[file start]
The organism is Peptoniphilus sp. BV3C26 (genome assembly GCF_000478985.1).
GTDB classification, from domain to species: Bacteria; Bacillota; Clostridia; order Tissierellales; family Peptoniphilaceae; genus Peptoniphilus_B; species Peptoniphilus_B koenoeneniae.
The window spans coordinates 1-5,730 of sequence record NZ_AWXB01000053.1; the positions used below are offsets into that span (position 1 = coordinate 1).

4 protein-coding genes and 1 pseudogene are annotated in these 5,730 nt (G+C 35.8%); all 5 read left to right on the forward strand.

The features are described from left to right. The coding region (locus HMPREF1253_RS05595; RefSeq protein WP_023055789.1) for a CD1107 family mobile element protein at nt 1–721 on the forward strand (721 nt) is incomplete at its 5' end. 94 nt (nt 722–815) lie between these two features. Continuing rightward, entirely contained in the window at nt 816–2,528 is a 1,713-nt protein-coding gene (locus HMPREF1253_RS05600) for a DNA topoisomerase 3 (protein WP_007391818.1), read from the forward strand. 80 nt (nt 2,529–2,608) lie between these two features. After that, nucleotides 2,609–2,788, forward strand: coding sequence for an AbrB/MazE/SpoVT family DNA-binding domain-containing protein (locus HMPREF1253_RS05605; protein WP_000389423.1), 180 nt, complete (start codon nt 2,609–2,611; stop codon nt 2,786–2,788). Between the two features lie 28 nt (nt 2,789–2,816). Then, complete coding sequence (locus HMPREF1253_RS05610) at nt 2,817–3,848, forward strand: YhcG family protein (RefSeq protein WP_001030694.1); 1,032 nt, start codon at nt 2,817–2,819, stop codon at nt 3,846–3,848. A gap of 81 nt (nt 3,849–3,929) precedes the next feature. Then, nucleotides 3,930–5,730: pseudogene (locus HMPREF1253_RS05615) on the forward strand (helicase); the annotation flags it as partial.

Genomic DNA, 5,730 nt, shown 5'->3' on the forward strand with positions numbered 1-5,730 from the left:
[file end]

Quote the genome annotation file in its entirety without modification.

The organism is Peptoniphilus sp. BV3C26 (genome assembly GCF_000478985.1).
GTDB classification, from domain to species: Bacteria; Bacillota; Clostridia; order Tissierellales; family Peptoniphilaceae; genus Peptoniphilus_B; species Peptoniphilus_B koenoeneniae.
The window spans coordinates 1-5,730 of sequence record NZ_AWXB01000053.1; the positions used below are offsets into that span (position 1 = coordinate 1).

4 protein-coding genes and 1 pseudogene are annotated in these 5,730 nt (G+C 35.8%); all 5 read left to right on the forward strand.

The features are described from left to right. The coding region (locus HMPREF1253_RS05595; RefSeq protein WP_023055789.1) for a CD1107 family mobile element protein at nt 1–721 on the forward strand (721 nt) is incomplete at its 5' end. 94 nt (nt 722–815) lie between these two features. Continuing rightward, entirely contained in the window at nt 816–2,528 is a 1,713-nt protein-coding gene (locus HMPREF1253_RS05600) for a DNA topoisomerase 3 (protein WP_007391818.1), read from the forward strand. 80 nt (nt 2,529–2,608) lie between these two features. After that, nucleotides 2,609–2,788, forward strand: coding sequence for an AbrB/MazE/SpoVT family DNA-binding domain-containing protein (locus HMPREF1253_RS05605; protein WP_000389423.1), 180 nt, complete (start codon nt 2,609–2,611; stop codon nt 2,786–2,788). Between the two features lie 28 nt (nt 2,789–2,816). Then, complete coding sequence (locus HMPREF1253_RS05610) at nt 2,817–3,848, forward strand: YhcG family protein (RefSeq protein WP_001030694.1); 1,032 nt, start codon at nt 2,817–2,819, stop codon at nt 3,846–3,848. A gap of 81 nt (nt 3,849–3,929) precedes the next feature. Then, nucleotides 3,930–5,730: pseudogene (locus HMPREF1253_RS05615) on the forward strand (helicase); the annotation flags it as partial.

Genomic DNA, 5,730 nt, shown 5'->3' on the forward strand with positions numbered 1-5,730 from the left: